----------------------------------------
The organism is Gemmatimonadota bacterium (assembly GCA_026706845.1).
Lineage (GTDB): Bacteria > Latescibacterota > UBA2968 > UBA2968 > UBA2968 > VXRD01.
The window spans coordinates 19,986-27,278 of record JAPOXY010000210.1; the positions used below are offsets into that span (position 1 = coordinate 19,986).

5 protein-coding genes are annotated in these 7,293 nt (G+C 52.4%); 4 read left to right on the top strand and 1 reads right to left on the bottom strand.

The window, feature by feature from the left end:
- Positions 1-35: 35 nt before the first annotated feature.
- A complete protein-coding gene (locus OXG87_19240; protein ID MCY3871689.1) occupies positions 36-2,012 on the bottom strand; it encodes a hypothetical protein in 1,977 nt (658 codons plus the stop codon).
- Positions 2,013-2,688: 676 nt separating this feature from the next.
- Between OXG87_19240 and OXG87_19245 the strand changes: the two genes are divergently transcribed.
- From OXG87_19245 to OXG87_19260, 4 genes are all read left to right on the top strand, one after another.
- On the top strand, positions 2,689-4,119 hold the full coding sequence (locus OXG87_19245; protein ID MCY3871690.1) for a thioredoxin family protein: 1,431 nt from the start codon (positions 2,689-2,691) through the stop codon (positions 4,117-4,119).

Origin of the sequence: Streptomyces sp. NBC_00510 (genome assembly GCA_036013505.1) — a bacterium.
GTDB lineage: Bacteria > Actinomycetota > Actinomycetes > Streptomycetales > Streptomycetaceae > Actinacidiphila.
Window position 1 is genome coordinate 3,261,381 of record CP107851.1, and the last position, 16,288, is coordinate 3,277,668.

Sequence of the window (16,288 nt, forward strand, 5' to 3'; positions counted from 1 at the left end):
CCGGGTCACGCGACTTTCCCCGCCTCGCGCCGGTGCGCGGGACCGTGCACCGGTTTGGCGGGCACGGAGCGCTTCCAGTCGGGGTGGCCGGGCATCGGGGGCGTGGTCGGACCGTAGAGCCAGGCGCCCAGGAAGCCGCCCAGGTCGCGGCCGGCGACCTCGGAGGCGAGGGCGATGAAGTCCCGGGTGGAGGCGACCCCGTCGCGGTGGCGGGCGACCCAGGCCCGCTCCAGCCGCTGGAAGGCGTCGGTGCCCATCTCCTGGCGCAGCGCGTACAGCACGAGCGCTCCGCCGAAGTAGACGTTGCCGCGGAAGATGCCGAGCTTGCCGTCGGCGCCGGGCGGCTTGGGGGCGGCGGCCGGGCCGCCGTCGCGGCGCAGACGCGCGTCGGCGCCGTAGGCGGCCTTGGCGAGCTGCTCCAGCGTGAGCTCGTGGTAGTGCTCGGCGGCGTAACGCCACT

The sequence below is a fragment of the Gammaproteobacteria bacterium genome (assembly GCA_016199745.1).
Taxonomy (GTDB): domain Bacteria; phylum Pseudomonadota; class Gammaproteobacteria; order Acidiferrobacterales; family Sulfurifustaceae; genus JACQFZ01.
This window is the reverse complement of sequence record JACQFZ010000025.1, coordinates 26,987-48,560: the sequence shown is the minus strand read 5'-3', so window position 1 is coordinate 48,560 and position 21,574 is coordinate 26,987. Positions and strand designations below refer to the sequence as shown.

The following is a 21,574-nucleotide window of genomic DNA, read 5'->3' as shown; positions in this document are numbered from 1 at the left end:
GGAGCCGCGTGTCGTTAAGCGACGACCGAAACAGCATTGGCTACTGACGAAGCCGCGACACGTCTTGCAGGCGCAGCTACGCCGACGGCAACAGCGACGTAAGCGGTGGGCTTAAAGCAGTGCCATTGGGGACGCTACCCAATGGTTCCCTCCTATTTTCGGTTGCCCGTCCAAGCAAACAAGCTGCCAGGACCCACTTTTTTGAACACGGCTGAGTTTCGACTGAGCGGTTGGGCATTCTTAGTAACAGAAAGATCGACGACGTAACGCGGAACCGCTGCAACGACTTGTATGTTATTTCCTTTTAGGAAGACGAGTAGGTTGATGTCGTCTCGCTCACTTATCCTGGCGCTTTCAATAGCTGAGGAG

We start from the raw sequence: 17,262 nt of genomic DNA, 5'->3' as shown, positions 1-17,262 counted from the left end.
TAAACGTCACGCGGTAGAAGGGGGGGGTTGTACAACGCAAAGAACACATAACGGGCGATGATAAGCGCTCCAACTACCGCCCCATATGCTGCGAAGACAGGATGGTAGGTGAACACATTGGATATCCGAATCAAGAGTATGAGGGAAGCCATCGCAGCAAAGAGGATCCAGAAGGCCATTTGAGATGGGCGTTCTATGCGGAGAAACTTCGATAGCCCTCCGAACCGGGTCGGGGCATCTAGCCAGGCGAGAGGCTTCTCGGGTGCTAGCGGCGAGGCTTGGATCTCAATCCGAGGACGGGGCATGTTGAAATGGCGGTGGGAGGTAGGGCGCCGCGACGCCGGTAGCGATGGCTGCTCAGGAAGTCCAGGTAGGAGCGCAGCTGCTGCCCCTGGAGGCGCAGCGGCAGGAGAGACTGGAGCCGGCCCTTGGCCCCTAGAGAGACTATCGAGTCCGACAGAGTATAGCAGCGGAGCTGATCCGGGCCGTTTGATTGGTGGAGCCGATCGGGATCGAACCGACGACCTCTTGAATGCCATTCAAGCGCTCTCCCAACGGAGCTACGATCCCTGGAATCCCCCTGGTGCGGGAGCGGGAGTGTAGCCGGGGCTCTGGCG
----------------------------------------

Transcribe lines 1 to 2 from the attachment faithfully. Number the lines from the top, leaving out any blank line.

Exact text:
The organism is Gemmatimonadota bacterium (assembly GCA_026706845.1).
Lineage (GTDB): Bacteria > Latescibacterota > UBA2968 > UBA2968 > UBA2968 > VXRD01.